In the Mail – Fiction Edition

The King of Methlehem by Mark Lindquist

Publishers Weekly

Lindquist (Carnival Desires) puts his experience combating the scourge of methamphetamines as a Washington State narcotics prosecutor to good use in his fourth novel, a gripping thriller. Tacoma detective Wyatt James is dead set on putting an end to the operations of a shadowy figure who uses the alias Howard Schultz (after the Starbucks mogul), who has moved to establish himself as the preeminent meth dealer in the Pacific Northwest. James’s efforts to turn smalltime dealers into informants who could lead him to his quarry are aided by Mike Lawson, supervisor of the drug trial unit, and the author’s alter ego. When Schultz again beats a rap, James’s obsession with his white whale intensifies, leading to a tragic conclusion. The quality writing and flashes of gallows humor raise this above the usual tale of good guys vs. bad guys.

If Today Be Sweet by Thrity Umrigar

Publishers Weekly:

In Umrigar’s tender fourth novel, Tehmina “Tammy” Sethna is torn between two cultures that couldn’t be more different: Bombay and Cleveland. The former is her homeland, but after her husband’s recent death, she’s been staying with her son and his family in America. Tehmina loves being near grandson Cookie, but she often feels like an intruder in her American daughter-in-law’s home, and she’s disconcerted by the changes in her son, Sorab, who is stressed from the corporate rat race. Though Tehmina’s loneliness floods her with memories of her husband, the Parsi community back in India and her traditional ways, she finds no small amount of purpose (and celebrity) in Cleveland after suspecting her neighbor of child abuse and intervening on the children’s behalf. Immigration laws, meanwhile, force her to decide whether she’ll remain in Cleveland or return to Bombay. Umrigar (The Space Between Us) shows the unseemly side of American excess and prejudice while gently reminding readers of opportunities sometimes taken for granted.

The Chinatown Death Cloud Peril by Paul Malmont

Publishers Weekly:

Malmont’s debut thriller reads like pages torn from the pulp magazines to which it pays nostalgic homage. It’s 1937, and the nation’s two top pulp writers—William Gibson, author of novels featuring caped crime fighter “The Shadow,” and Lester Dent, the creator of do-gooder hero Doc Savage—are trying to solve real-life mysteries that each hopes will give him bragging rights as the world’s best yarn spinner. Gibson follows rumors that pulp colleague H.P. Lovecraft was murdered to the fog-shrouded Providence, R.I., waterfront. Dent tracks clues to an impossible killing through the bowels of New York’s Chinatown. As the two adventures dovetail, they spawn sinuous subplots involving tong wars, secret chemical warfare, pirate mercenaries, kidnappings, revolution in China and weird science run amok. Lovecraft, L. Ron Hubbard, Louis L’Amour and Chester Himes all play prominent supporting roles and offer piquant observations on the penny-a-word writing life that conjure a colorful sense of time and place. Like the pulpsters he reveres, Malmont doesn’t let the facts get in the way of his storytelling, and the result is a fun, if wildly improbable, pulp joyride.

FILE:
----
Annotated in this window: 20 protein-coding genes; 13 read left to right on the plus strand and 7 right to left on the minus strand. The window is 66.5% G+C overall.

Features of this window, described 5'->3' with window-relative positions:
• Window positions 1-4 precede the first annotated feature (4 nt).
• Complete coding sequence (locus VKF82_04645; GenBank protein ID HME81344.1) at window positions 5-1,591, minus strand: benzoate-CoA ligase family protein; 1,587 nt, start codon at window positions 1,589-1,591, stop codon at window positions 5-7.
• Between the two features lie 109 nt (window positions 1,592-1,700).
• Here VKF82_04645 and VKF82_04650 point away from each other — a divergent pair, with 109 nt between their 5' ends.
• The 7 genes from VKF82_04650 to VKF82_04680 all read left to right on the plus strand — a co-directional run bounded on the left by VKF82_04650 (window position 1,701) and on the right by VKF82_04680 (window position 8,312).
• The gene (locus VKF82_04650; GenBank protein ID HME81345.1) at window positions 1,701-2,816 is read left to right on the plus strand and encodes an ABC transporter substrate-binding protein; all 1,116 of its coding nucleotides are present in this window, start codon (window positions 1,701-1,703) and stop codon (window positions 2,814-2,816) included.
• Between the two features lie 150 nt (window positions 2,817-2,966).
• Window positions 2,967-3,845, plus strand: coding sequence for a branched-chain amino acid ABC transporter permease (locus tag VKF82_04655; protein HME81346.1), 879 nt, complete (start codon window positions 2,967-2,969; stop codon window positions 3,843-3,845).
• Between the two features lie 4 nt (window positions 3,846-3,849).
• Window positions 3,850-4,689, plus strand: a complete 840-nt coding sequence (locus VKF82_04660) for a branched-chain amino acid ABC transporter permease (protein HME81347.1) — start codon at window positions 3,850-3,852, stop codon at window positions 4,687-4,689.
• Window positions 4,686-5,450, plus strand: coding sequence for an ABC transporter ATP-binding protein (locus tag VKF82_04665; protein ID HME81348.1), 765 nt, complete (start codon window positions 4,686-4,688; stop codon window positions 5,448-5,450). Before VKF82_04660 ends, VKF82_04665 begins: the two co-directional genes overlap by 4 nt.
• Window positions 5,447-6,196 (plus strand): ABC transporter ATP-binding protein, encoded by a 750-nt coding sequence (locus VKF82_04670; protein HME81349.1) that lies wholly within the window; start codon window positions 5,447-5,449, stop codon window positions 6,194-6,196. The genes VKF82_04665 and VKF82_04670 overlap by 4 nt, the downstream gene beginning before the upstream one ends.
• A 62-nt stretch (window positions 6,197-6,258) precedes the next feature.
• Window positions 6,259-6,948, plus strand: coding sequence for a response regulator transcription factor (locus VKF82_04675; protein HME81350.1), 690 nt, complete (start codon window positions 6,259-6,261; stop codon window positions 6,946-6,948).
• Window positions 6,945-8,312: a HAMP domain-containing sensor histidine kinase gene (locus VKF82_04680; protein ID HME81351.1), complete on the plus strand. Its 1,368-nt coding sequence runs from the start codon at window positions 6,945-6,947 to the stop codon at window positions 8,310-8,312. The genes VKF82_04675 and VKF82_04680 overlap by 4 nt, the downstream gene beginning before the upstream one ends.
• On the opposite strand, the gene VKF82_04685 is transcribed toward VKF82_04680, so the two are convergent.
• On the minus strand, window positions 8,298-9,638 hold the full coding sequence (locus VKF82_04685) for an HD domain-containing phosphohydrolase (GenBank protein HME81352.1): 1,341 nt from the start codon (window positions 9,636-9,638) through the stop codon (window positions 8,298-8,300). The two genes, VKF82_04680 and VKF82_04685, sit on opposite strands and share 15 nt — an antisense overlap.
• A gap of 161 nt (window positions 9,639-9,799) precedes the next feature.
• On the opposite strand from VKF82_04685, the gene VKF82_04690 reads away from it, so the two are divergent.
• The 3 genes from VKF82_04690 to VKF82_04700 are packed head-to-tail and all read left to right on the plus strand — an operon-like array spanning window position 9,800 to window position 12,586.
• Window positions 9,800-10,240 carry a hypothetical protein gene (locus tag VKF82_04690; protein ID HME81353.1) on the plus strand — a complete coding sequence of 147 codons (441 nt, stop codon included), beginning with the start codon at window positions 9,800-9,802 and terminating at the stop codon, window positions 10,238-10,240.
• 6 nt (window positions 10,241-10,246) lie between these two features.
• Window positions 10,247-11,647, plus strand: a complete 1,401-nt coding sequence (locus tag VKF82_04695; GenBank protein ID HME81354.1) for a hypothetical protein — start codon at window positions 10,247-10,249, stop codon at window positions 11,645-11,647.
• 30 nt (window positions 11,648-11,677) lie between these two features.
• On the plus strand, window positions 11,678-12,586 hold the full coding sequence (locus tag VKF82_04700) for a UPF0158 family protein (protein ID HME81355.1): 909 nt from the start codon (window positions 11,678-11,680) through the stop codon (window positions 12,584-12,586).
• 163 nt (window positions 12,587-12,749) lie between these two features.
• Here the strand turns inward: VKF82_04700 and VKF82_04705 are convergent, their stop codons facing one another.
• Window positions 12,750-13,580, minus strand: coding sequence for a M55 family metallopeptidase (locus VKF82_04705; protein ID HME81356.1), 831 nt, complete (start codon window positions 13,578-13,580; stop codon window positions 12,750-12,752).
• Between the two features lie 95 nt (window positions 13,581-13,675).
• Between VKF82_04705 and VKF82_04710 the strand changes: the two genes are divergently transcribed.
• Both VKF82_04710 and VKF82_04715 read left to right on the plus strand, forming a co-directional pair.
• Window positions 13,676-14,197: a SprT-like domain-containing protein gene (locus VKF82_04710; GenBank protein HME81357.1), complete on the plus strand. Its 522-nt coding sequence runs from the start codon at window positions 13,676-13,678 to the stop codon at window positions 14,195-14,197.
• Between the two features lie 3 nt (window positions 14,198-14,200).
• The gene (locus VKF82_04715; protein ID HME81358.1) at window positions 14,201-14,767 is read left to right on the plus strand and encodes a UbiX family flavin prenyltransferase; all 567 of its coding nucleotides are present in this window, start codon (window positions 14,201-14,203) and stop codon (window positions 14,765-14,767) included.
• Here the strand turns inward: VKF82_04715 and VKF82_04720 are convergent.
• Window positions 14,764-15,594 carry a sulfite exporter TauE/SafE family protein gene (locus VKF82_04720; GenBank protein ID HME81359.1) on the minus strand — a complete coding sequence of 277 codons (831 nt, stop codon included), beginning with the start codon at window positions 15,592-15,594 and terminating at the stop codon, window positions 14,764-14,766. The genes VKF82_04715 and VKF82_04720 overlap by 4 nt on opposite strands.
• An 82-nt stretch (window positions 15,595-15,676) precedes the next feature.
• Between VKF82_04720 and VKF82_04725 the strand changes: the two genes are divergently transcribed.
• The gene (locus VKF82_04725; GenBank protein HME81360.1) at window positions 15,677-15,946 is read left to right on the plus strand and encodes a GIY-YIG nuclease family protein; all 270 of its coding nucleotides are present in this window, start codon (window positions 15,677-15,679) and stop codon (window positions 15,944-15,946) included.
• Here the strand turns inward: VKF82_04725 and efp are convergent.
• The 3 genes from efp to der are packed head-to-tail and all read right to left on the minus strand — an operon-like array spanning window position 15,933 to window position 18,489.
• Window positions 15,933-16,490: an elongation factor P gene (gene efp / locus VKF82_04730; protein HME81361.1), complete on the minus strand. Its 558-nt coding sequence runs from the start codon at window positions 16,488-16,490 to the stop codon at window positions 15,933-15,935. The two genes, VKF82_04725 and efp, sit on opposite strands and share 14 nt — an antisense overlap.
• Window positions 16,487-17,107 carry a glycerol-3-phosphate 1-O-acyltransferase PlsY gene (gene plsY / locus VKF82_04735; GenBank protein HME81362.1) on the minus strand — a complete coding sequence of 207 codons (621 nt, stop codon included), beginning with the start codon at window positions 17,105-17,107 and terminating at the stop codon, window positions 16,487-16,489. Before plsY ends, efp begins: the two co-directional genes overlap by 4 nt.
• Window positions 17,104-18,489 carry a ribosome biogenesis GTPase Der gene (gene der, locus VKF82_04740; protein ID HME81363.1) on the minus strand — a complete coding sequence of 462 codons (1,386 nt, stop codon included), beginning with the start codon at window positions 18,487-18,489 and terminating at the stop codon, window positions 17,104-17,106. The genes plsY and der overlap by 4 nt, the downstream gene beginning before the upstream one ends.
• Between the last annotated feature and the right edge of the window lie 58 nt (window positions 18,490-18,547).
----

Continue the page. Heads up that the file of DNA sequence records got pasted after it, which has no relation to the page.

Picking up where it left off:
Throw Like A Girl: Stories by Jean Thompson

Publishers Weekly:

The women protagonists of Thompson’s hard-hitting latest collection of stories (The Gasoline Wars; 1999 NBA finalist Who Do You Love) have, like the young army wife of “It Would Not Make Me Tremble to See Ten Thousand Fall,” secret plans to wrest control of their life from husbands, boyfriends and mothers. Kelly Ann Pardee, a high school dropout stuck at home with a child while her army grunt husband is sent to the Middle East, wants to be a warrior, too. The teenage Jessie in “The Five Senses” has run off to Florida with an older man she is beginning to realize is violent and scary, and yet she is disappointed that her new fugitive existence isn’t more exciting than her upper-middle-class life. Older women in these stories have been through the mill—of marriage, adultery, child-rearing. Mid-40s Melanie of “A Normal Life” marries Chad after a long affair, only to wonder if this new version of her lover is one she wants. In “Holy Week,” seething sales agent Olivia Snow is too worn down by her job and single mom drudgery to upgrade her “subemployed musician” boyfriend or realize how at risk her 17-year-old daughter is. Thompson’s talent is on full display.

Stalin’s Ghost by Martin Cruz Smith

Publishers Weekly

Moscow-based Senior Investigator Arkady Renko, in his outstanding sixth outing (after Wolves Eat Dogs), investigates a murder-for-hire scheme that leads him to suspect two fellow police detectives, Nikolai Isakov and Marat Urman, both former members of Russia’s elite Black Berets, who served in Chechnya. Isakov, a war hero, is now running for public office. Renko must also look into reports that the ghost of Stalin has begun appearing on subway platforms and why several bodies of Black Berets who served in Chechnya with Isakov have turned up in the morgue. Despite repeated threats to his life, Renko stubbornly perseveres, seeking justice in a land that has no official notion of that concept. Smith eschews vertiginous twists and surprises, concentrating instead on Renko as he slowly and patiently builds his case until the pieces fall together and he has again, if not exactly triumphed, at least survived. This masterful suspense novel casts a searing light on contemporary Russia.

Kevin Holtsberry
I work in communications and public affairs. I try to squeeze in as much reading as I can while still spending time with my wife and two kids (and cheering on the Pittsburgh Steelers and Michigan Wolverines during football season).

Leave a Comment

Your email address will not be published.

This site uses Akismet to reduce spam. Learn how your comment data is processed.